Sonification

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JohnD
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Sonification

Post by JohnD » Sat Mar 06, 2021 10:46 am

Recently, APOD has been asking us to take a questionnnaire about the "sonification" of astronomical images.

Will someone please explain the purpose of this process?
With the exception of possibly assisting blind astronomers, and as an art-form, is there any point in doing it?

John

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neufer
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Re: Sonification

Post by neufer » Sat Mar 06, 2021 3:18 pm

JohnD wrote:
Sat Mar 06, 2021 10:46 am

Recently, APOD has been asking us to take a questionnnaire about the "sonification" of astronomical images.

Will someone please explain the purpose of this process?
With the exception of possibly assisting blind astronomers, and as an art-form, is there any point in doing it?
  • Is there really any point in doing anything :?:
https://en.wikipedia.org/wiki/Sonification wrote:
<<Sonification is the use of non-speech audio to convey information or perceptualize data. Auditory perception has advantages in temporal, spatial, amplitude, and frequency resolution that open possibilities as an alternative or complement to visualization techniques. In 1976, philosopher of technology, Don Ihde, wrote, "Just as science seems to produce an infinite set of visual images for virtually all of its phenomena--atoms to galaxies are familiar to us from coffee table books to science magazines; so 'musics,' too, could be produced from the same data that produces visualizations." This appears to be one of the earliest references to sonification as a creative practice.>>
https://en.wikipedia.org/wiki/Musica_universalis wrote:
Click to play embedded YouTube video.
<<The musica universalis (literally universal music), also called music of the spheres or harmony of the spheres, is an ancient philosophical concept that regards proportions in the movements of celestial bodies – the Sun, Moon, and planets – as a form of music. This "music" is not thought to be audible, but rather a harmonic, mathematical or religious resonance. The idea continued to appeal to scholars until the end of the Renaissance, influencing many schools of thought, including humanists. Further scientific exploration discovered orbital resonance in specific proportions in some orbital motion.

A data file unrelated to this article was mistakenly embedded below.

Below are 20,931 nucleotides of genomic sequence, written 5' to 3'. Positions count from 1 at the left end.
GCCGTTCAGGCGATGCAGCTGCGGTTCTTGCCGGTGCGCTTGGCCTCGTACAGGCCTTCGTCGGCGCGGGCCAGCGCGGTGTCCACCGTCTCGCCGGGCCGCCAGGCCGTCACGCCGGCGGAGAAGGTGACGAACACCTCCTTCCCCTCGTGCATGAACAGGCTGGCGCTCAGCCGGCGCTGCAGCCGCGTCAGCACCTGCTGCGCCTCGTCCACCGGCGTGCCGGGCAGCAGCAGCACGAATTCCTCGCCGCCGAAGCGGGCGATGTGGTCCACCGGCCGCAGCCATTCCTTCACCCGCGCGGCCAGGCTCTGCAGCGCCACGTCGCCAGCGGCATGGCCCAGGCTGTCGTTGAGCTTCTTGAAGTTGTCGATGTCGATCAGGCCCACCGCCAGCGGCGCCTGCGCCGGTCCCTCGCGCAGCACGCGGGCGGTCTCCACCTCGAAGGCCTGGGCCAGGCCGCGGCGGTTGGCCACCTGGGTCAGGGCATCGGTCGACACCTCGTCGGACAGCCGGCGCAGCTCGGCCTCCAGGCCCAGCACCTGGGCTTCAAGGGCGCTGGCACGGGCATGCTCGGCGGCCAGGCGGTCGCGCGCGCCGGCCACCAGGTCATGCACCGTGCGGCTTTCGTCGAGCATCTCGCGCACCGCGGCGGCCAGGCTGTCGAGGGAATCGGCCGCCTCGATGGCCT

In a theory known as the Harmony of the Spheres, Pythagoras proposed that the Sun, Moon and planets all emit their own unique hum based on their orbital revolution, and that the quality of life on Earth reflects the tenor of celestial sounds which are physically imperceptible to the human ear. Subsequently, Plato described astronomy and music as "twinned" studies of sensual recognition: astronomy for the eyes, music for the ears, and both requiring knowledge of numerical proportions.>>
Play a Sequence: A000040 [the prime numbers]
Art Neuendorffer

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Chris Peterson
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Re: Sonification

Post by Chris Peterson » Sat Mar 06, 2021 4:11 pm

JohnD wrote:
Sat Mar 06, 2021 10:46 am
Recently, APOD has been asking us to take a questionnnaire about the "sonification" of astronomical images.

Will someone please explain the purpose of this process?
With the exception of possibly assisting blind astronomers, and as an art-form, is there any point in doing it?
Are those not perfectly good reasons to do it? It's not like such projects in any way detract from others.
Chris

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JohnD
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Re: Sonification

Post by JohnD » Sat Mar 06, 2021 6:25 pm

Perfectly good reasons, Chris, if you are a blind astronomer ( if so, I salute you!). Or a musician. Many who contribute to APOD enthuse on the beauty of the images, but that's not a reason to look for more ways to express the "music of the spheres"!